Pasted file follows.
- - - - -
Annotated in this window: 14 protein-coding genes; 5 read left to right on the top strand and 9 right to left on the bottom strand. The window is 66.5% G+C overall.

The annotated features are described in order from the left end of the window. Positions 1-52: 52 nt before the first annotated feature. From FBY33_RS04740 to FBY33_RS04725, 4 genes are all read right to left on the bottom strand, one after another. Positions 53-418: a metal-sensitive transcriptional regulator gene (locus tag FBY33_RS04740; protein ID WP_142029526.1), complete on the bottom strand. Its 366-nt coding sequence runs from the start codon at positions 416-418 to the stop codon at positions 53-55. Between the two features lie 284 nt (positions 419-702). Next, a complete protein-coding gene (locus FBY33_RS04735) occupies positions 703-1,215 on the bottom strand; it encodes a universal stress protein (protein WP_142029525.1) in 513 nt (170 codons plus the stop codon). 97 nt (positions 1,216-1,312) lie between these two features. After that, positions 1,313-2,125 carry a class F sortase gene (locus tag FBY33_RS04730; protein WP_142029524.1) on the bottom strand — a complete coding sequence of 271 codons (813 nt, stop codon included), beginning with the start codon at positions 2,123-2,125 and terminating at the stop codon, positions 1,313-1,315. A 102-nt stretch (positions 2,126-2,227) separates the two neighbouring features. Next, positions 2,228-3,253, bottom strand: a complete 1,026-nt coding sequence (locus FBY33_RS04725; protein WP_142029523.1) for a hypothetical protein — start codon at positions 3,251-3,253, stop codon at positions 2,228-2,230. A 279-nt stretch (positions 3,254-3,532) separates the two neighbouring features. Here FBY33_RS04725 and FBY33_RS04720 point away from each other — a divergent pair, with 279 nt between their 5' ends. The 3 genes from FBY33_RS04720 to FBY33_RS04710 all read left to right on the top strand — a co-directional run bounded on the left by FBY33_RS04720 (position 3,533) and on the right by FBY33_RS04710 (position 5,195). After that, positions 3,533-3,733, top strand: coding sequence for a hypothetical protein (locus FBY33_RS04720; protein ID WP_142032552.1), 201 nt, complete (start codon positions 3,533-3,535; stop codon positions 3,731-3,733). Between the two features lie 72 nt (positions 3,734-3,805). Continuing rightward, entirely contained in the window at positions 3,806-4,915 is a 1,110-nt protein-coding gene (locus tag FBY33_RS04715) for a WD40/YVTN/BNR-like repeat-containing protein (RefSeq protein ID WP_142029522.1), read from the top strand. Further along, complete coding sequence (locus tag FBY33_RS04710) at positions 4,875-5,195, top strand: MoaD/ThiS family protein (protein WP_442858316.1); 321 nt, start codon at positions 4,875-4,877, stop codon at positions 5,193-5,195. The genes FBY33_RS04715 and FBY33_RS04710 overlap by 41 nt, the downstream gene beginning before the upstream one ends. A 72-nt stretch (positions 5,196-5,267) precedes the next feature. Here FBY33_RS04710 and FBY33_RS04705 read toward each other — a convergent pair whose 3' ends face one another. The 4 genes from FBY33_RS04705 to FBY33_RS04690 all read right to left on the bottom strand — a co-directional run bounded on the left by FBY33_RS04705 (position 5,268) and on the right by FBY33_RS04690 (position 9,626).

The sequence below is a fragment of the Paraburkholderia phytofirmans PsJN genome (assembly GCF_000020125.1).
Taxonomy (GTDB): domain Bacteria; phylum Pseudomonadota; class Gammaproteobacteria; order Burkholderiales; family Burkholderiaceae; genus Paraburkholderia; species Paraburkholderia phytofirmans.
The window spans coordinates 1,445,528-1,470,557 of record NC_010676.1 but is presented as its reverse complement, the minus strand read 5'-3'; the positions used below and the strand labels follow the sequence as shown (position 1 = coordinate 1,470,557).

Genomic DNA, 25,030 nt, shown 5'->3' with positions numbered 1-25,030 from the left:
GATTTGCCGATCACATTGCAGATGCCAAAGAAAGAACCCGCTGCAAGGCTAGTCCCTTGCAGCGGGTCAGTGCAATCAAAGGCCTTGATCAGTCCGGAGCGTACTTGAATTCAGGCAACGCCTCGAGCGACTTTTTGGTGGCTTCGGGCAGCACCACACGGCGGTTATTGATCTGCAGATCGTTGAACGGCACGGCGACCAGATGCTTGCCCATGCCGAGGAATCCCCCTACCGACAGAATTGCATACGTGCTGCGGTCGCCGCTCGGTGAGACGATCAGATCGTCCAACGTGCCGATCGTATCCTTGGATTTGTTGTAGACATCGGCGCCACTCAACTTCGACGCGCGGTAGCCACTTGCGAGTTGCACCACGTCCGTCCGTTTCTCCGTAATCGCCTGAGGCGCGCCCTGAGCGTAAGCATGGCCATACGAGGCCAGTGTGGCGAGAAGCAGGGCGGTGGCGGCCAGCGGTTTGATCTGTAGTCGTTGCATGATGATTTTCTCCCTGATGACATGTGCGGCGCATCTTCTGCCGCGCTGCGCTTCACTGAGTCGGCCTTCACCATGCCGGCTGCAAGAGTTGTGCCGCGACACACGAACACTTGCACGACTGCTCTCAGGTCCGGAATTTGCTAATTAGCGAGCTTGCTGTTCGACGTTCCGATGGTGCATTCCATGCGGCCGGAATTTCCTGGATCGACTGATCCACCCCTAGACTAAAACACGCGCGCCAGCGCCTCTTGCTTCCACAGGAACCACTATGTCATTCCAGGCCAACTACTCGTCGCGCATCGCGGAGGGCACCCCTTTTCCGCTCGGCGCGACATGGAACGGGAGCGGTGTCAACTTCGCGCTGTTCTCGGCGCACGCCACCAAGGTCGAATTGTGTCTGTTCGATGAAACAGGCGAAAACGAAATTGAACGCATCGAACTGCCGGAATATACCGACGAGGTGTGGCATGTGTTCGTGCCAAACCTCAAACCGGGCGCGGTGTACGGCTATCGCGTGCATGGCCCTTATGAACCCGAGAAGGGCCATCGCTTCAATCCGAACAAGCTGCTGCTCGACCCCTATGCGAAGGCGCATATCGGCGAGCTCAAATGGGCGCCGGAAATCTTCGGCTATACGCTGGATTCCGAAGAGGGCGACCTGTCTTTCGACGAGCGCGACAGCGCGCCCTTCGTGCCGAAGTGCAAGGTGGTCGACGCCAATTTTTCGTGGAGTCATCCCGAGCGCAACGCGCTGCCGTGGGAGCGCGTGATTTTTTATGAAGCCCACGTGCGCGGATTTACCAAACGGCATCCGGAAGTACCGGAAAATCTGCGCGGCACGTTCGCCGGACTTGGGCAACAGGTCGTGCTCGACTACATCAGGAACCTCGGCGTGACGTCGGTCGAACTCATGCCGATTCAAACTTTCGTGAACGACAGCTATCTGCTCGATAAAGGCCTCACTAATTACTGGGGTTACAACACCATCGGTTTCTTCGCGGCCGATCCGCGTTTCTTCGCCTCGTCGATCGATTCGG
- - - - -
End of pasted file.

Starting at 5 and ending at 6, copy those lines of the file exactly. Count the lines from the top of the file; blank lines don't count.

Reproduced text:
The window spans coordinates 1,445,528-1,470,557 of record NC_010676.1 but is presented as its reverse complement, the minus strand read 5'-3'; the positions used below and the strand labels follow the sequence as shown (position 1 = coordinate 1,470,557).

Genomic DNA, 25,030 nt, shown 5'->3' with positions numbered 1-25,030 from the left: